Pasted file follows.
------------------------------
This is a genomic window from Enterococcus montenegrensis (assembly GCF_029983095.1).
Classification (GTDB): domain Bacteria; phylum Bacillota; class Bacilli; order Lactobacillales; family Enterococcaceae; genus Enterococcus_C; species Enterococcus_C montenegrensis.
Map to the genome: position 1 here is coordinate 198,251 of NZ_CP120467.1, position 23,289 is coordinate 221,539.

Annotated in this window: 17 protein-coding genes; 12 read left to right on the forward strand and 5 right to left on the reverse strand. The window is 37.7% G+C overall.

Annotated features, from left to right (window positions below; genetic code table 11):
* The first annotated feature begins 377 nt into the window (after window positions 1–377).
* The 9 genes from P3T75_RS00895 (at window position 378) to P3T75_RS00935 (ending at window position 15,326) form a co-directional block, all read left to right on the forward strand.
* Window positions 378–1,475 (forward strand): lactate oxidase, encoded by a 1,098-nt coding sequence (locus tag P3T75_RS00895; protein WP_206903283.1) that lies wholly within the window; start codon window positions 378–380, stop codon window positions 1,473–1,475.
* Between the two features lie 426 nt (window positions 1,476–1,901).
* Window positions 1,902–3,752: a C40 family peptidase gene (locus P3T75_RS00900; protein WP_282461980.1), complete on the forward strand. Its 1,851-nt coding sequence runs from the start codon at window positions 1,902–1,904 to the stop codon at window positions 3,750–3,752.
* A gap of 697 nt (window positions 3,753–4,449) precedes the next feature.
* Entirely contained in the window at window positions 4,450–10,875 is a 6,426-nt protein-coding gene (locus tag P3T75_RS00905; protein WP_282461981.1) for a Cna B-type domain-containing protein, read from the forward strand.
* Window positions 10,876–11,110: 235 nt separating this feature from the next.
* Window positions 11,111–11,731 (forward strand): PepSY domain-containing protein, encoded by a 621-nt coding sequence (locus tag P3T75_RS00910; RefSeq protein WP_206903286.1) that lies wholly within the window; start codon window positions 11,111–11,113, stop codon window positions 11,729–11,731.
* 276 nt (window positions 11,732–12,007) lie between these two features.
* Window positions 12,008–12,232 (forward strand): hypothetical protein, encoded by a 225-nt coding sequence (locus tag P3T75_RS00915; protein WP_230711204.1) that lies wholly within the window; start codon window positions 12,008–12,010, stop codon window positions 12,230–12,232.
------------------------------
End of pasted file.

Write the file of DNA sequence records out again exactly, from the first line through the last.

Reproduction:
This is a genomic window from Enterococcus montenegrensis (assembly GCF_029983095.1).
Classification (GTDB): domain Bacteria; phylum Bacillota; class Bacilli; order Lactobacillales; family Enterococcaceae; genus Enterococcus_C; species Enterococcus_C montenegrensis.
Map to the genome: position 1 here is coordinate 198,251 of NZ_CP120467.1, position 23,289 is coordinate 221,539.

Annotated in this window: 17 protein-coding genes; 12 read left to right on the forward strand and 5 right to left on the reverse strand. The window is 37.7% G+C overall.

Annotated features, from left to right (window positions below; genetic code table 11):
* The first annotated feature begins 377 nt into the window (after window positions 1–377).
* The 9 genes from P3T75_RS00895 (at window position 378) to P3T75_RS00935 (ending at window position 15,326) form a co-directional block, all read left to right on the forward strand.
* Window positions 378–1,475 (forward strand): lactate oxidase, encoded by a 1,098-nt coding sequence (locus tag P3T75_RS00895; protein WP_206903283.1) that lies wholly within the window; start codon window positions 378–380, stop codon window positions 1,473–1,475.
* Between the two features lie 426 nt (window positions 1,476–1,901).
* Window positions 1,902–3,752: a C40 family peptidase gene (locus P3T75_RS00900; protein WP_282461980.1), complete on the forward strand. Its 1,851-nt coding sequence runs from the start codon at window positions 1,902–1,904 to the stop codon at window positions 3,750–3,752.
* A gap of 697 nt (window positions 3,753–4,449) precedes the next feature.
* Entirely contained in the window at window positions 4,450–10,875 is a 6,426-nt protein-coding gene (locus tag P3T75_RS00905; protein WP_282461981.1) for a Cna B-type domain-containing protein, read from the forward strand.
* Window positions 10,876–11,110: 235 nt separating this feature from the next.
* Window positions 11,111–11,731 (forward strand): PepSY domain-containing protein, encoded by a 621-nt coding sequence (locus tag P3T75_RS00910; RefSeq protein WP_206903286.1) that lies wholly within the window; start codon window positions 11,111–11,113, stop codon window positions 11,729–11,731.
* 276 nt (window positions 11,732–12,007) lie between these two features.
* Window positions 12,008–12,232 (forward strand): hypothetical protein, encoded by a 225-nt coding sequence (locus tag P3T75_RS00915; protein WP_230711204.1) that lies wholly within the window; start codon window positions 12,008–12,010, stop codon window positions 12,230–12,232.